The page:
other than the one that we are pursuing. And this first step is available to all moral human beings
who are inherently able to discern truth from error. This God-given ability allows us to recognize
when we have made an error, and it is predicated upon experience and the meaningful realization
that what was expected to occur did not occur. We have an ideal in our minds of how a given act
should play itself out, even when we are preceding in error. These ideals are the forecasts of the
divine spirit that lives in our minds. And it is this comparison of the ideal alongside the mortal actual
reality that not only highlights the error, but also lead us to higher and higher striving to actualize
these ideals. And of course the immediate effect of this process is to bring our human relationships
more in line with divine relationships.
But even when these ideals of the perfect relationship are visualized, the truth of their existence does
not automatically translate into human reality. We are free will creatures and have to choose divine
ideals, which brings us to our second factor in perceiving truth. There must be a desire, a willingness
to perceive truth. If not, the ideals of the divine spirit remain inactive as stimuli for up-stepping
relationships. Desire and will in conjunction with faith allows for ideals to be translated from
potential reality to actual reality. When desire and will are infused with faith, then do divine ideals
become real--that is, they becomes tinged with the sense or feeling of reality. And then finally there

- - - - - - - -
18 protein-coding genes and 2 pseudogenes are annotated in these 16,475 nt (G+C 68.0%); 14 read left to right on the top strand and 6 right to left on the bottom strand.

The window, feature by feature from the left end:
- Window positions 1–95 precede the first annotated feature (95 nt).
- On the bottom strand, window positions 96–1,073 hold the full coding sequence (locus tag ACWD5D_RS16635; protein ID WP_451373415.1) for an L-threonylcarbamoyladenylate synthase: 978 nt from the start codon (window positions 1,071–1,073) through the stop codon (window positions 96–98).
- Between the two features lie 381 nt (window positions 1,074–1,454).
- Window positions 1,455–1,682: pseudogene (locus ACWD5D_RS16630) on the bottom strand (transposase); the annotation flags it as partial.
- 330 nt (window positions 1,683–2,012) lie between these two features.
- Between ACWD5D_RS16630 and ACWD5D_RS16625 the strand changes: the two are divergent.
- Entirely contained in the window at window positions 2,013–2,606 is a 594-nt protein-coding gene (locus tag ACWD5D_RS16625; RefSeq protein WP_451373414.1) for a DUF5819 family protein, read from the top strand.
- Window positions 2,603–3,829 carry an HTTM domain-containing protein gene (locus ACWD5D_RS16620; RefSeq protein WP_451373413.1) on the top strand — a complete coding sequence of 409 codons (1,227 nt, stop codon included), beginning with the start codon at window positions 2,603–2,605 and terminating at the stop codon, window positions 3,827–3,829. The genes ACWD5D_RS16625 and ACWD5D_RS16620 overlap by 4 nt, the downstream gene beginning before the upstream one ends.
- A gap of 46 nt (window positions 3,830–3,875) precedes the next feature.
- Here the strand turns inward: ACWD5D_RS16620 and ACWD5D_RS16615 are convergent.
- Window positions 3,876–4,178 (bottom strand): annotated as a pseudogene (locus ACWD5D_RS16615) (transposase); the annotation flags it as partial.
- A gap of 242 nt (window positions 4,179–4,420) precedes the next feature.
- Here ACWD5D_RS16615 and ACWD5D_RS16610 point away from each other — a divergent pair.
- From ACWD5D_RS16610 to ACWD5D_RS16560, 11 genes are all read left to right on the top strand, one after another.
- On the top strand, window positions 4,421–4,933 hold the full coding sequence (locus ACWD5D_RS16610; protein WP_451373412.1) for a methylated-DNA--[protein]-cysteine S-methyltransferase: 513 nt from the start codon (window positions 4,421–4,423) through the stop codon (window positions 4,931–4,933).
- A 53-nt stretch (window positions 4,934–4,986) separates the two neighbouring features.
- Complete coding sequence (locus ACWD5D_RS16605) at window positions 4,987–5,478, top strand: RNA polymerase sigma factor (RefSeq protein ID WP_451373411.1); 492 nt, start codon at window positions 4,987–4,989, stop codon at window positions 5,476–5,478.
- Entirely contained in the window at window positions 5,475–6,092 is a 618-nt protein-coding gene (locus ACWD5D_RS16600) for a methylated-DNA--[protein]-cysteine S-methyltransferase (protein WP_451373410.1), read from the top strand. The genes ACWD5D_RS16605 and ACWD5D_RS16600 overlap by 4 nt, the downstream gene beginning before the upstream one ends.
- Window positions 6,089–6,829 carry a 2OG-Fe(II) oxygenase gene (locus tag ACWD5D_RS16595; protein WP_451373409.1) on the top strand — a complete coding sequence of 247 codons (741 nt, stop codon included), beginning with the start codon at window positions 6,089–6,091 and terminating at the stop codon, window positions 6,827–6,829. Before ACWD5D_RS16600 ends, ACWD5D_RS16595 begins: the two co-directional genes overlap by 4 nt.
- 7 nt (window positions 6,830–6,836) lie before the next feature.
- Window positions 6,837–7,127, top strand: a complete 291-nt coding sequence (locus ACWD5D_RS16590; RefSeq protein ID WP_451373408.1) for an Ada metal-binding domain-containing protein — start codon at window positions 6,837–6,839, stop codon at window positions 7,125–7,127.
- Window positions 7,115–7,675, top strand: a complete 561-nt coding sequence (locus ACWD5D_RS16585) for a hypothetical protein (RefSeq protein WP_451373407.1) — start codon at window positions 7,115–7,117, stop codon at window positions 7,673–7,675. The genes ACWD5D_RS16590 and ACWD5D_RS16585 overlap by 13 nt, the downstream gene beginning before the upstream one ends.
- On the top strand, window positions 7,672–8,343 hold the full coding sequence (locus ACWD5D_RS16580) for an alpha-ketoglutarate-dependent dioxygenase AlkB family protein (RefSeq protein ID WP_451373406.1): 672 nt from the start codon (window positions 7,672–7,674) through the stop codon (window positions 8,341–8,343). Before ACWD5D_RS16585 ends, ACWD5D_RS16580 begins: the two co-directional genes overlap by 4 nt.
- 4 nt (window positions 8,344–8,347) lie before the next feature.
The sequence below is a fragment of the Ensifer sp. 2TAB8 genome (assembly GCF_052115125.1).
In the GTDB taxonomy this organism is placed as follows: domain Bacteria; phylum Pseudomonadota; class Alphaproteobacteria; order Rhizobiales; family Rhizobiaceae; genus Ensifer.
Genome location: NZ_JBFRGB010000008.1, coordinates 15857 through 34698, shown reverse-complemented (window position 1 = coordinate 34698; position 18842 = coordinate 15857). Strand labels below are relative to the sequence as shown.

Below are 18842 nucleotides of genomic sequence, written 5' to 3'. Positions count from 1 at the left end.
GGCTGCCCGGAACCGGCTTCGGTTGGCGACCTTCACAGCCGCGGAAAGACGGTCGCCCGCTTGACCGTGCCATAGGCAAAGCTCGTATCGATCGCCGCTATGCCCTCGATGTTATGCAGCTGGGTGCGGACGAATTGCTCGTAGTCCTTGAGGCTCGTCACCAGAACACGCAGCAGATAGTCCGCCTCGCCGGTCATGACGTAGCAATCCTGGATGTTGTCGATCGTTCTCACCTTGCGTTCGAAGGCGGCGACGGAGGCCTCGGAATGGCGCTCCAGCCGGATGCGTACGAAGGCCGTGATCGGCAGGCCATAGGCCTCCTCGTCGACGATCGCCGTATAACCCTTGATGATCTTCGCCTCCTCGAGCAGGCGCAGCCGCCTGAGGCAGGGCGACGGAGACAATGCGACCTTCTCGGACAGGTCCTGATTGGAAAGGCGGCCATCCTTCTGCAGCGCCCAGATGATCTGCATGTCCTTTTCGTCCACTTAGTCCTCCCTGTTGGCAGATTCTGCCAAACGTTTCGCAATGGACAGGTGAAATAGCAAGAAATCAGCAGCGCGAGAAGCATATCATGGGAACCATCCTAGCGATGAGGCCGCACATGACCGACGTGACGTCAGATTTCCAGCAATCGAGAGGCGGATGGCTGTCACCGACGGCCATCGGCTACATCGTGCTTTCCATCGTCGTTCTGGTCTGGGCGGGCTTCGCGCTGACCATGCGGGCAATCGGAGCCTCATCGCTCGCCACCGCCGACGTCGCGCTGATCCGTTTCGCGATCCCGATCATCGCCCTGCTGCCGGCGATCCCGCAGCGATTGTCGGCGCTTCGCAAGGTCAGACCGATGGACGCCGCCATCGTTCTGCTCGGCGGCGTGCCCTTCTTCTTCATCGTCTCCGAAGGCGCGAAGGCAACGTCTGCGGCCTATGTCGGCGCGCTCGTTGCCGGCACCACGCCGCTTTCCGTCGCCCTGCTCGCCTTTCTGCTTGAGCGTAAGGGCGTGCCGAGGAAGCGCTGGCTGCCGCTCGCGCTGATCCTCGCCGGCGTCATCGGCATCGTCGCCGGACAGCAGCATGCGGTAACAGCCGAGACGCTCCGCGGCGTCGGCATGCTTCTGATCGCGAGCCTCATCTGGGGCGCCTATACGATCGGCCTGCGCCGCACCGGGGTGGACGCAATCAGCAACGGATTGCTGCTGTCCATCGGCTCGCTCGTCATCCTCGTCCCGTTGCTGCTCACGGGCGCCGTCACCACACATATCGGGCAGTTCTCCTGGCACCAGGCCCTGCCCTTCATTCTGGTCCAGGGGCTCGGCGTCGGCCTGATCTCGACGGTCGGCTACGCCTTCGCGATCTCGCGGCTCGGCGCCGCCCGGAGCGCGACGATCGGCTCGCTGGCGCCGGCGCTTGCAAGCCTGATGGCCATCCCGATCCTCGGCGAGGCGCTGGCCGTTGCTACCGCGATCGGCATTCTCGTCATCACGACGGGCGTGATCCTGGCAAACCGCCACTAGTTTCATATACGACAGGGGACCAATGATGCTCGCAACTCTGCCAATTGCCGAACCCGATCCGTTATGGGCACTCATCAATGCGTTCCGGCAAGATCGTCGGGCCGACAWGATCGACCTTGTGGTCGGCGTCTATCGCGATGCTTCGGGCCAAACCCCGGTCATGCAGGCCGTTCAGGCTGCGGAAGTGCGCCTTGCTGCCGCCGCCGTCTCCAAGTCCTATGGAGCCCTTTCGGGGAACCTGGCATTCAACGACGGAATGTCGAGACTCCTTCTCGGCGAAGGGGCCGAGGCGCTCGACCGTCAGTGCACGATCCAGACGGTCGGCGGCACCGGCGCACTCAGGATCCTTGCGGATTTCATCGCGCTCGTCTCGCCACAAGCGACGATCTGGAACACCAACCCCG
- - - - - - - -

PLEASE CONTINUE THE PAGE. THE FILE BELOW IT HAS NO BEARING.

must be courage and willingness to embrace this truth once it becomes a bonafide reality to our
consciousness. In order words once we become convicted that a given course of conduct or behavior
is right, we must fearlessly and ruthless pursue it. And this is the pursuit of truth.
Assuming that all of these factors are present, the self is now ready to perceive divine reality, which
is divine truth. Let us examine this from the personal relationship aspect. We are instructed that
divine truth is the greatest pronouncement of the relationships that the Heavenly Father enjoys with
his children. In other words, when an observer sees the love that the Father has for his children, that
observer calls this relationship truth. We see, then, that truth is related to love. In order to perceive
divine truth, we must recognize the overpowering element of divine love. It is not just a
philosophical construct but is an absolute reality that showers and completely immerses His children.
In the life of Jesus we see an example of this observation of divine love--truth. In human form God
is demonstrating the truth of his love for his children. Jesus actually lived the human life, showing
how divine truth functions. Jesus' life was unselfish; he related to individuals positively and in such
a way that it was beneficial to the individual. He went about doing good. He turned his back on the
selfish regard of relationships to champion the divine relationship. He recognized the superiority of
divine relationships over selfish relationships and by the force of his example compelled his human
brothers and sisters to do the same.
The last part of this process is to grasp this view of Jesus walking with us through our daily lives.
One might claim that the spirit isn't visible but it is. We can turn our backs on selfish regard for
others, and pursue this divine ideal of treating our brothers and sisters the way that Jesus treats us
and the way that we so earnestly would like to be treated. With this approach much is possible; with
the selfish approach, no perception of truth is possible because truth is reactive to the observation
of divine love. It is always pointed away from the self. However, the selfish approach is always
pointed inward in its assessments.
This concludes today's message on understanding the perception of spiritual truth. We hope you find
something in this message to ponder and pray about as you go about your day.
Until next time, this is Dr. James Perry.